Camp responses to life's little annoyances (like "Oh my GAAAAAAAHD, he's shaving against the grain!") could fall into a category that I have called pseudopatheia. The Stoic philosophy of the emotions recognises three affective responses to events:
  1. propatheia, or instinctive reactions (like an adrenaline rush or raw lust);
  2. patheia, which are emotions resulting from faulty reasoning, like anger, fear etc. and
  3. eupatheia, which result from correct reasoning (e.g. caution instead of fear or preference instead of craving).
Eupatheia are good, propatheia are neutral, and patheia proper are bad, bad, BAD. However, there is room for at least one more category. In On Anger, Seneca talks at length about various feelings which resemble anger but which don't count as proper anger (and therefore do not need to be eradicated). Amongst these, he mentions the feeling of "anger" that you might have while watching a play. You might, he says, feel something like anger at an injustice perpetrated on one of the characters, but this is not real anger, because there it lacks what the Stoics call "assent to the impression". Noel Carrol mentions a similar phenomenon that he calls "art-horror": in The Philosophy of Horror he criticises the "willing suspension of disbelief" explanation of art-horror, pointing out that if an audience reacted to an on-screen vampire were based on a suspension of their disbelief, they would react not with a pleasurable thrill of fear but by screaming and running out of the cinema.

A pseudopathos, then, simulates an emotion and includes some of its components, but lacks full assent. We feel real fear because we believe that an anticipated event will be unbearable; we feel pseudo-fear when we play with the idea that such an event could happen. There is a qualitative difference in the emotion, which is why some people enjoy watching horror films (and also why some people don't: they either don't feel anything or feel something too close to real fear).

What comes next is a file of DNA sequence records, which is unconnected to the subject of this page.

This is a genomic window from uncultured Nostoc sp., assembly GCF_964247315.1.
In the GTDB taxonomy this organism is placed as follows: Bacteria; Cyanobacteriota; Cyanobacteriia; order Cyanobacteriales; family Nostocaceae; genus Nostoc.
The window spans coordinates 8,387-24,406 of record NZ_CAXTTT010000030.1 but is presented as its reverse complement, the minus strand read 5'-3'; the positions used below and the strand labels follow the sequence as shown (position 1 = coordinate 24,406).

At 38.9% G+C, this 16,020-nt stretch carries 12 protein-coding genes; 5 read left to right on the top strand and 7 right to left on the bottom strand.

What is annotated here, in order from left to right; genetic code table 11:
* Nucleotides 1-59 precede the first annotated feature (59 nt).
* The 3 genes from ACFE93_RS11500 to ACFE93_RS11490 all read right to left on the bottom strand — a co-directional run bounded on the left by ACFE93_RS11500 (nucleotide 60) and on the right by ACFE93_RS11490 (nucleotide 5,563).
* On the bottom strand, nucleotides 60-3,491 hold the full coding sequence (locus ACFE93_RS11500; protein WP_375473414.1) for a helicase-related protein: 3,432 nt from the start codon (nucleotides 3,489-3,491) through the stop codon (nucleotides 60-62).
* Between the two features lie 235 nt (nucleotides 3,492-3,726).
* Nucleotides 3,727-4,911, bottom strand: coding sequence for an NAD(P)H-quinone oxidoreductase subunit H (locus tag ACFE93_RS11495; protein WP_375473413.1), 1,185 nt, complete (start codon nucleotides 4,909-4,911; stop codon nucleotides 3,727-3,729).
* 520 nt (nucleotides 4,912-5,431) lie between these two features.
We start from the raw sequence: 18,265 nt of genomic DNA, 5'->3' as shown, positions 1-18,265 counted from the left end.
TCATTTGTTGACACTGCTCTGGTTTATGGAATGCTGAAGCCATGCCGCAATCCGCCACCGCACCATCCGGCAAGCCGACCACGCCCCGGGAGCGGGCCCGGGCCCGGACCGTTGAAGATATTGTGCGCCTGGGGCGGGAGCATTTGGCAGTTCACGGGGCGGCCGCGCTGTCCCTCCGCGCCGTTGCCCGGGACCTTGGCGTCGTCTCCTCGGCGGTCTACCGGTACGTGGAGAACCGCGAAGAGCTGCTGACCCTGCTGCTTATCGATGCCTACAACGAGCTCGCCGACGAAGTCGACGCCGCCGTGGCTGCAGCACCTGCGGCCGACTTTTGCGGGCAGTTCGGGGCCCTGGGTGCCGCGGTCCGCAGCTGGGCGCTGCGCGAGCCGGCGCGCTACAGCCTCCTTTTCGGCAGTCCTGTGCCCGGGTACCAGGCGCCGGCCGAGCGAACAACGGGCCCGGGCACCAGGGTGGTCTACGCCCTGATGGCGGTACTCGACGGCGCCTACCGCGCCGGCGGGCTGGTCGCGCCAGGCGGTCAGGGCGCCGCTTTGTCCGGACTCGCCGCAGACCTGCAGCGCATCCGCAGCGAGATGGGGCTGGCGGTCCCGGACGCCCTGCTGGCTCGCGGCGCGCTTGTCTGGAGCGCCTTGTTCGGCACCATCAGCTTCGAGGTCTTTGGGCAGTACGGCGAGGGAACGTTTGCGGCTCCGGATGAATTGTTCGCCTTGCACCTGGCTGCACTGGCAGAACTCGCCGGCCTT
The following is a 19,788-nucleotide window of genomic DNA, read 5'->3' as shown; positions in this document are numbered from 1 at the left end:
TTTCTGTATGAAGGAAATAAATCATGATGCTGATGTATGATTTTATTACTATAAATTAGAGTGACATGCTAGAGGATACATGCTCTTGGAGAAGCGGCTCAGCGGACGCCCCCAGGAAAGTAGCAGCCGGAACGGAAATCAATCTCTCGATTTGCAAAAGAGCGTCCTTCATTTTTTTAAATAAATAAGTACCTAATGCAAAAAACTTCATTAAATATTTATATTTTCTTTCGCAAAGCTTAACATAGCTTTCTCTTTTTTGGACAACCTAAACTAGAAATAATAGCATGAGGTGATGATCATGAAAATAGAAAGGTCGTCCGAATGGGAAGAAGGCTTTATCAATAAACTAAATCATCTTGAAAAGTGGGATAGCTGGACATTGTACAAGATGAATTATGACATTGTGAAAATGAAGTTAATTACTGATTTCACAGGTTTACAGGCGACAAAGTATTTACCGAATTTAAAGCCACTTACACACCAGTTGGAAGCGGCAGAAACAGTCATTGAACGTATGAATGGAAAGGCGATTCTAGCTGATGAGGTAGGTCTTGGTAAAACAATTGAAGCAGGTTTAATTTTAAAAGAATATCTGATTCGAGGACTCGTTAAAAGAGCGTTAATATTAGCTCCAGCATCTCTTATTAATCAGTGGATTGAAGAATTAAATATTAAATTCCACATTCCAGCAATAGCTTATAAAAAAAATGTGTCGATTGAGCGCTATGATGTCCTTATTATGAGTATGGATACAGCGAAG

Now it is possible that camp involves pseudopatheia. Consider Ted's exaggerated reaction when he walks into a particularly disgusting kitchen. He's an intelligent person who knows that on a scale of disasters, a dirty kitchen doesn't rate very high, but he chooses to react as though it did. Kyan knows that shaving against the grain is not a crime, but chooses to react as though it were. It's like "This is how I might feel if I were taking this really seriously—but don't take me seriously."

But what is the point of all this campy over-reaction? I would guess that pseudopatheia—whether engendered by dirty kitchens, screen vampires or Senecan tragedy—act as a kind of prophylactic against real patheia. It's the flip-side of the famous British understatement. Consider the following dialogue which is said to have taken place during the Battle of Waterloo:

"Good God, sir, I think I've lost my leg!"
[Wellington peers over] "God God, sir, I think you have."

That's understatement. The camp response would be "Oh my GAAAAHD—your britches are RUINED!!!"

Anyway, let's conclude by imagining how the Fab 5 would zhoosh/tzsuj the famous Stoic philosopher, emperor and bit-part in Gladiator, Marcus Aurelius.


THOM: What I'm seeing here is lots of marble. Now marble's good, I like marble, but are you sure you want to sit on it?
KYAN: I know you like the philosophical feel of the beard, but I'm thinking more of a Golden Age of Rome look. Look at the great Roman statesmen. Cato—clean-shaven. Augustus—clean-shaven. Cicero—clean-shaven. Are you seeing a pattern here?
TED: You said you "despise luxurious food", so I guess we're not going with the larks tongues in aspic for tonight.
JAI: There's going to plenty of people here tonight—twenty senators, a delegation from Persia and a troupe of Phrygian dancing girls, so I see you doing a lot of mingling. Just remember to spend some quality time with your lovely son Commodus, and maybe write down some of the things you'd like to say to him beforehand.
CARSON: Toga, toga, toga, toga … tunic, toga. All this purple—are you sure you're not gay?
ragedaisy: portia 0wnz youdualistic on January 17th, 2007 02:01 pm (UTC)
that was an interesting read :)
Robinsolri on January 18th, 2007 10:19 am (UTC)
Thank you!
oblomova on January 17th, 2007 03:31 pm (UTC)
Nicely done!
There has been some backlash against them from gay performers in recent years -- I remember a gay comedy sketch show that posited them as gay minstrels. In pinkface, of course.